OVERVIEW Agriculture Uganda has a new coffee brand. Modern consumers like to know where the food they eat or the coffee they drink comes from. Nespresso understands this, but the Swiss coffee company has taken it a step further by creating a programme to revive coffee production in areas where it has stopped: the programme is called “Reviving Origins”. Launched in 2019, the programme expanded to Uganda with the launch in 2020 of Amaha awe Uganda (Hope of Uganda) from the Rwenzori Mountains (pictured). Working with Agri Evolve, Nespresso is backing 2 000 farmers to return to cultivating coffee. The programme met with significant success in the Manicaland province of Zimbabwe: the availability of AAA high-quality coffee grew by 9% from 2018 to 2019. Nespresso is investing a total of .2-million in the programme over a period of five years from 2019. Agriculture is the second-largest contributor to the continent’s GDP, after mining and quarrying. South Africa, Egypt and Kenya have thriving agricultural exports, but most farming on the continent is on a subsistence basis. Roughly 6% (or 13-million hectares) of land is irrigated which means that the vast majority of farming relies on rain, a risky undertaking. In countries such as the DRC and Tanzania, only a small fraction of arable land is farmed. Access to appropriate storage, good transport and reliable power supplies are all constraints on African farming. High input costs for fertiliser, pesticide and seeds are additional problems. Access to good seeds has been sporadic. SECTOR INSIGHT Zimbabwean farmers can earn from renting out equipment. The International Maize and Wheat Improvement Center (CIMMYT) runs a seed test centre near Nairobi in Kenya but few Kenyan farmers use new seeds because the state subsidises its seed company and approval for new seeds can be difficult to obtain. The Economist argues that “Sub- Saharan Africa is decades behind” when it comes to agricultural productivity (November 28, 2019) and cites the development of a seed that can resist fall armyworm that neither Ugandan nor Kenyan farmers may use as their governments have banned genetically modified crops. AFRICAN BUSINESS 2021 30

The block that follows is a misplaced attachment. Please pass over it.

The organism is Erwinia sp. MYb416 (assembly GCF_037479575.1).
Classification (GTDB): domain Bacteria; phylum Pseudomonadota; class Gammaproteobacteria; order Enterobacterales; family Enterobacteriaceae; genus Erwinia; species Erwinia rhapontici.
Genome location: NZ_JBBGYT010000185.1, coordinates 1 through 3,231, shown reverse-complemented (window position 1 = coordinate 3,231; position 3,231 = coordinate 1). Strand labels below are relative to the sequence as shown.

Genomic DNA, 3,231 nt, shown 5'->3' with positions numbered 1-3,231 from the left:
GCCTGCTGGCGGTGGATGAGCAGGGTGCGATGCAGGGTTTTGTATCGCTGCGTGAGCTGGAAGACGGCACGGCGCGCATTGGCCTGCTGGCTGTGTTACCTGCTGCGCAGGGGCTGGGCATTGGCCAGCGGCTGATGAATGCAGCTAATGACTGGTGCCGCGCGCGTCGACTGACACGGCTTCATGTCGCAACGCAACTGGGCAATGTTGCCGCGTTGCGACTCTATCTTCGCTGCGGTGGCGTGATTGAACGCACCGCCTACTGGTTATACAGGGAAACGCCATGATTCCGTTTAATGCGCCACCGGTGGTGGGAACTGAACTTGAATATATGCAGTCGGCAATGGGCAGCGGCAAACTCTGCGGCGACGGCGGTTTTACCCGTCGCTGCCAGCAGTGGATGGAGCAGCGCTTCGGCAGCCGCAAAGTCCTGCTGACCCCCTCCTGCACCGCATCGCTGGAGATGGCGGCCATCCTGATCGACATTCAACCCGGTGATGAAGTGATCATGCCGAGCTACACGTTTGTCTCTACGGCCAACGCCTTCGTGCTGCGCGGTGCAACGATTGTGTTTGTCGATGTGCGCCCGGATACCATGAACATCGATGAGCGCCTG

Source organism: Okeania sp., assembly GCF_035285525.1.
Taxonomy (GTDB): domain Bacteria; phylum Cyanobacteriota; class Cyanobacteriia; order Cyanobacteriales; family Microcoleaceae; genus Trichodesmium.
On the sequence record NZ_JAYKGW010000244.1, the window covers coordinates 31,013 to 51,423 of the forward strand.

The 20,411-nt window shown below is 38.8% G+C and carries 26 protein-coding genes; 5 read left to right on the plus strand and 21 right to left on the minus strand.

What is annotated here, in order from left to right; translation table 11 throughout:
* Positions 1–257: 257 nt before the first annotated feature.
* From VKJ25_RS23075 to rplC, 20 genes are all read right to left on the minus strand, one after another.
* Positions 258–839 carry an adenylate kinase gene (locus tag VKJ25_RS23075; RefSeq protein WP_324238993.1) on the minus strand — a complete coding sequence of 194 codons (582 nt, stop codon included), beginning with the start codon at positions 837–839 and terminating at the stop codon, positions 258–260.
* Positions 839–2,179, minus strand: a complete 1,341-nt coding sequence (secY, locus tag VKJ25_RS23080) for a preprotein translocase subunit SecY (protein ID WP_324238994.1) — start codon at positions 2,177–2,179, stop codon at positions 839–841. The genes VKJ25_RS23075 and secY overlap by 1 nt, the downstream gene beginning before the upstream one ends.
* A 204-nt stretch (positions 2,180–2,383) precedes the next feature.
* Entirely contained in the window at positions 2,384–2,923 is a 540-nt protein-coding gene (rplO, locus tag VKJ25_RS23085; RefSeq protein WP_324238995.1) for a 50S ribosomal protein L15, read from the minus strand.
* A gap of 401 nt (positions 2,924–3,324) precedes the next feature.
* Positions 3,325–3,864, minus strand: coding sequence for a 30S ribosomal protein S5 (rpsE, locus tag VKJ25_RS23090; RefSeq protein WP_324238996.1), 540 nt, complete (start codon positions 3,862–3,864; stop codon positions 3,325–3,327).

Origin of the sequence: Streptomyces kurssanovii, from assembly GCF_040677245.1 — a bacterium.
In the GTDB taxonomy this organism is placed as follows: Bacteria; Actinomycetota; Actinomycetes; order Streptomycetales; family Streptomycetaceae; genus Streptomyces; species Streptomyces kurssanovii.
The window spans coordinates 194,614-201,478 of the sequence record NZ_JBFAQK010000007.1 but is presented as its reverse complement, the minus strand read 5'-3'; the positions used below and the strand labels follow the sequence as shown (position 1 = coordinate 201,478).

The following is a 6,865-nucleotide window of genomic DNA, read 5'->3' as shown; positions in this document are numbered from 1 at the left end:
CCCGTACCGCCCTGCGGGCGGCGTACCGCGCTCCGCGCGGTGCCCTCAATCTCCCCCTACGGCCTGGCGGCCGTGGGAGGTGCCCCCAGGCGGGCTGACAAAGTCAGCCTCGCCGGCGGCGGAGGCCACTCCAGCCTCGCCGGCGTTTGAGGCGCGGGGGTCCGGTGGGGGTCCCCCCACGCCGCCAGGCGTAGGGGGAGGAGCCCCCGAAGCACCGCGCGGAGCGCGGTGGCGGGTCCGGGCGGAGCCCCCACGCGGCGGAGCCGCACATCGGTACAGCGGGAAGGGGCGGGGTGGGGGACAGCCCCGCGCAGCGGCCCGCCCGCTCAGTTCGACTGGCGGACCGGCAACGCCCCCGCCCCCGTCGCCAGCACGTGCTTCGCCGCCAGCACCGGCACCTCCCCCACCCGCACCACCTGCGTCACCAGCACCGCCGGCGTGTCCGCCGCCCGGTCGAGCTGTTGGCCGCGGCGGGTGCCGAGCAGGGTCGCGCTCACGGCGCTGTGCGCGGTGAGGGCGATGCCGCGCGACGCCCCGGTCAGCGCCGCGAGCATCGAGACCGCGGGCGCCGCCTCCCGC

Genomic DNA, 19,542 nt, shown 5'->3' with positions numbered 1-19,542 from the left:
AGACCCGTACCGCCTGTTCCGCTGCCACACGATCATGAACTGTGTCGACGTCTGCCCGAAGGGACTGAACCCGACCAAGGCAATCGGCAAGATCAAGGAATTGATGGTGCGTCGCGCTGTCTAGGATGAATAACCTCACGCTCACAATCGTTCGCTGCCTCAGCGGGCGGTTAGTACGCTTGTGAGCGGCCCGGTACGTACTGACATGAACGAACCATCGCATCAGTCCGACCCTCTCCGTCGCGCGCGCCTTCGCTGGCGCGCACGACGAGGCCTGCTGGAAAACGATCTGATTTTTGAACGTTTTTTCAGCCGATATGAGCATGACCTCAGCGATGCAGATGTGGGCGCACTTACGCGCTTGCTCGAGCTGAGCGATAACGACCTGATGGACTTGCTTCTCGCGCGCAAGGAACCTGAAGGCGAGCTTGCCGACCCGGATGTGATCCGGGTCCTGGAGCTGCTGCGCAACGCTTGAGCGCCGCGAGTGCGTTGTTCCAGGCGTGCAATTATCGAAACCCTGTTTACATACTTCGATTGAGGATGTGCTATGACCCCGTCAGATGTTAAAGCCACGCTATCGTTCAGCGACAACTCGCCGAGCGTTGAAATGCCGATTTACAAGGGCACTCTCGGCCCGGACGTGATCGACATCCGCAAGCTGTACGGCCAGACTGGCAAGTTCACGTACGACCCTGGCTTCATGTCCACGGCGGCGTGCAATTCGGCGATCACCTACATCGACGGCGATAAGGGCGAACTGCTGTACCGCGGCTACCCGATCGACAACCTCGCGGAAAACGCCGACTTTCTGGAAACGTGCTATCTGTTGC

OVERVIEW CIMMYT is involved in a project of a quite different nature in Zimbabwe. Fifteen Zimbabwean farmers have signed up for a programme where they become the owners of agricultural equipment which they then rent out. Funding is supplied by the Swiss Agency for Development and Cooperation (SDC). CIMMYT is the lead implementor of the pilot in collaboration with Kurima Machinery and the Zimbabwe Agriculture Development Trust (ZADT). The mechanisation package (a two-wheel tractor and trailer, a direct planter and a maize-cob sheller) is purchased through a “lease-to-own” credit facility. Participants can pay over 24 months after paying a deposit. A quarter of Sub-Saharan Africa’s population is undernourished and yet agriculture is often the biggest contributor to GDP. In Guinea-Bissau, the sector accounts for over 90% of exports, nearly 85% of employment and just over 45% of GDP. The Food and Agriculture Organisation (FAO) of the United Nations has warned that if things do not change, Africa will in 2050 be able to feed only 13% of its population. The scale of the problem actually holds the seeds of the solution. While demand is driven by a rising population and a more demanding middle-class, this is creating a market for agri-business which is expected to reach -trillion by 2030. This makes agriculture an investable sector. There is enough arable land in Africa for the problems to be solved, and for Africa to become a net exporter. Although 20% of Tanzania is suitable for farming, only 5% is currently cultivated. The World Bank calculates that Africa could farm on 202-million hectares of arable land. Access to new technology also gives hope that progress can be quick. Smart phones, drones, hydroponics, improved genetics and precision farming equipment could be part of renewal strategies. If Africa can scale up and make agricultural production more efficient, the ramifications for the broader economy will be profound. Ethiopia cut poverty by 33% in just over decade, driven largely by annual agricultural growth of close to 10% (World Bank). The African Development Bank (AfDB) has flagged increased agricultural production as one of the keys to improved economic ONLINE RESOURCES Alliance for a Green Revolution in Africa: Comprehensive African Agricultural Development Programme: Food and Agricultural Organisation UN: International Maize and Wheat Improvement Center: Technologies for African Agricultural Transformation: growth in countries which do not have minerals. The 2019 African Economic Overview highlights the growth of Senegal, Rwanda and Ivory Coast and points out that increased agricultural production, if it is accompanied by an expansion of the value chain and development of processing facilities, can lead to the creation of manufacturing enterprises and ultimately play a role in industrialisation. Countries that currently rely too heavily on fossil fuels are looking to diversify into agriculture. Nigeria is increasing the contribution that agriculture makes to GDP. By contrast, Kenya’s recent oil discoveries are a welcome break for a country very reliant on a small basket of exports, tea and flowers chief among them. The AfDB has an Agribusiness Development Division and funds the Technologies for African Agricultural Transformation (TAAT), which aims to radically transform the sector through technology. TAAT works on soil fertility management, water management and training. It also advocates for supportive seed technology policies. Investment into agriprocessing is promoted via Special Agri-Processing Zones (SAPZs). Ethiopia, Guinea and Togo have such zones which the AfDB, together with other investment banks such as the European Investment Bank and Korea-Exim Bank, has helped establish. ■ 31 AFRICAN BUSINESS 2021